With a deep breath, I smiled, checked his hands and said, “Wow, what’s the next job?” I knew I would have never let my son fiddle with a razor at age 8. But, I also knew Stu had an eye on him. My son was as proud of himself as I had ever seen. It was a gut check for me. Men challenge young men to do masculine things, to step into manhood. I would have mothered him and found a safer task.

All I can recommend to other single moms is spend time with your sons and daughters. Learn what makes them tick and be open to knowing you can’t be everything for them. Find them mentors in things they love and they will find their role models naturally.

It’s still scary. I have a teenage son and am watching him get ready to leave the nest. But no one needs to feel like they are part of the epidemic. Our boys can thrive. We will make certain of that.

Being a single mom does mean you are parenting solo, but it doesn’t mean you need to be alone. Join the Tribe for support, resources and fun.

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Disciplining Your Child: Co-Parenting Rules

“I can’t make you do anything.”

I can still remember the first day I said it to my son. He got in trouble for not being nice to his friend who was over. When the playdate was over, he was sent to his room to sit on his bed without toys. It wasn’t the harshest punishment in the world but enough for a four-year-old to throw a fit over.

“When you do something, there is a consequence. That means something else happens. It can be good or bad.”

In my head, thoughts of physics laws tossed around along with the very real fact that I was in the midst of a custody battle with a full-blown custody evaluation. You know, the type of investigation into your parenting style that makes you wonder if giving your child a Happy Meal is grounds for losing custody.

I was a bit stressed to say the least. In my head, conflict thoughts bounced around like a ping pong ball smacked by an Olympic ponger. Pap pap pap pap pap.

Disciplining Your Child and Conflicts in Co-Parenting

There are so many schools of thought on disciplining your child, disciplining a toddler to be exact. They are a tough crowd to say the least. From gentle parenting to corporal punishment, the parenting styles vary. It’s hard enough to stay the course in discipline.

The one time my son got a “hand spanking” from me left him crying and me sobbing in my bedroom. I’m not a spanker. It truly did hurt me more than it hurt him. A kids time out would be much easier on me.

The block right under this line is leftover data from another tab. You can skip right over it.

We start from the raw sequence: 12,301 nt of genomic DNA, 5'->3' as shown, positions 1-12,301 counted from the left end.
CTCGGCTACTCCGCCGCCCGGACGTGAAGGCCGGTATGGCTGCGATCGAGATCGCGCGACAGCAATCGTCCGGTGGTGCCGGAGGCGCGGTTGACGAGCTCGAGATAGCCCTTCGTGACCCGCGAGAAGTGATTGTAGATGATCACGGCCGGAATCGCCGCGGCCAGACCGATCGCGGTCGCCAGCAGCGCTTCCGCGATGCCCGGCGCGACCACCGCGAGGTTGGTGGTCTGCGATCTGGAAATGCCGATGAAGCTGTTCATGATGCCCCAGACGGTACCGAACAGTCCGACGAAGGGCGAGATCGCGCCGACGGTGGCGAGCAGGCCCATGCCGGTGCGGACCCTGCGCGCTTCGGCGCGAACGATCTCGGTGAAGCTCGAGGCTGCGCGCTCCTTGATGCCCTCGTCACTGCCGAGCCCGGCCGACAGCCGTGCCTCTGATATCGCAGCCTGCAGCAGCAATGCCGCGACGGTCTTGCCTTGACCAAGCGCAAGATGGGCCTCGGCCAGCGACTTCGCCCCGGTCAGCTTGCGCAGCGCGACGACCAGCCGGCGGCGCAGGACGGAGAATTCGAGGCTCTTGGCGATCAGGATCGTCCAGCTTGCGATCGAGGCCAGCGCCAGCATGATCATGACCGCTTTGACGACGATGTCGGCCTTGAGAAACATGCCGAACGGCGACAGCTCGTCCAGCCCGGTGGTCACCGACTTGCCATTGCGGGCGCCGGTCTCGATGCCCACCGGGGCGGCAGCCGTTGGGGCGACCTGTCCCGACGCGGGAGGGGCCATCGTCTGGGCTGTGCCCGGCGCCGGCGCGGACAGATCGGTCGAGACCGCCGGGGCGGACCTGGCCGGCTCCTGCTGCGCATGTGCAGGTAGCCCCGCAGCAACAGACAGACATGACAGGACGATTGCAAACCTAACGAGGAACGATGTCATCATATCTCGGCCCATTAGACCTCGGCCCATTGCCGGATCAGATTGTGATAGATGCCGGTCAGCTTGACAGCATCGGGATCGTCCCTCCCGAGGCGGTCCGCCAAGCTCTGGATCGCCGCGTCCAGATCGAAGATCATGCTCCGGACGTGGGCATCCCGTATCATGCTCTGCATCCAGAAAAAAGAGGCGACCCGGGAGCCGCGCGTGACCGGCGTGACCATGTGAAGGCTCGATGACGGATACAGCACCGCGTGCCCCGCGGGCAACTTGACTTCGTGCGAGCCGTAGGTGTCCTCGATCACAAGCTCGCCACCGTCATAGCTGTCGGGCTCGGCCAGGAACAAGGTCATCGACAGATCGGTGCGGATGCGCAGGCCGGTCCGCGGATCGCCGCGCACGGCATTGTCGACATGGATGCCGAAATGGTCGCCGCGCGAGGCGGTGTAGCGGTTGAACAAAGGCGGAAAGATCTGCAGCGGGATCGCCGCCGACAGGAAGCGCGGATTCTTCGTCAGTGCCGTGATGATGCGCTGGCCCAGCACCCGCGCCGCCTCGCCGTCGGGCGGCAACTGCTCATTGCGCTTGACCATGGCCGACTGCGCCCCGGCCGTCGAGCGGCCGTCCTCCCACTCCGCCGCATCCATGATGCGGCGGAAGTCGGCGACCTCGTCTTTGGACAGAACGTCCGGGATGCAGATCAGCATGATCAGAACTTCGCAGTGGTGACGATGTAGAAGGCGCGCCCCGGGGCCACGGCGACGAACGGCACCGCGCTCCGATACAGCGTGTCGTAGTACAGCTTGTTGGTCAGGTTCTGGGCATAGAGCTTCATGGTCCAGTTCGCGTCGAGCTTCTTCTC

It’s harder when parents don’t agree. Co-parenting rules vary from case to case and those who co-parent with a narcissist can have bigger conflicts that result. The courts will ask you to agree to basic things but the reality is you can’t control how the other parent disciplines your child when they aren’t with you.

With all going on, I questioned my own actions.Disciplining your child

Styles of Disciplining Your Child

Parenting experts say to pick your battles and do what you can to prevent situations where you child will be tempted to misbehave. At the end of the day, parenting experts agree that disciplining your child, regardless of the style you choose to discipline your child, gets the best results with clear and simple communication.

Child discipline methods must have a foundation that includes:

  1. Set rules and be willing to follow through with them.
  2. Keep rules simple.
  3. Define consequences clearly
  4. Be consistent and don’t back down.

It can be hard to discipline your child in front of his friends at the part with all the other mother’s watching, often judging your parenting skills.

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Not Disciplining Your Child: Raising Kids as Co-Parents

My direction in raising my son and disciplining him was founded in not creating more conflict. There was plenty of conflict running around the family as it was. You see, my son had a choice to not be nice to his friend. I had a choice to punish him. He had every opportunity to ignore my punishment which could lead to another punishment.

Essentially the kid learned very early from me that he had choices to do the right thing and learn what the consequences of his actions would be. Someone once told me that the best way to instill respect when raising kids is to instill the fear of God in them. That’s the idea behind, “Wait ‘til your father gets home and grabs his belt,” right?

As I explained to my son that I can set rules and he will have to live with the result of his choices, I could hear the disagreements from his father. I was being easy on the kid and encouraging bad behavior. I had no rules.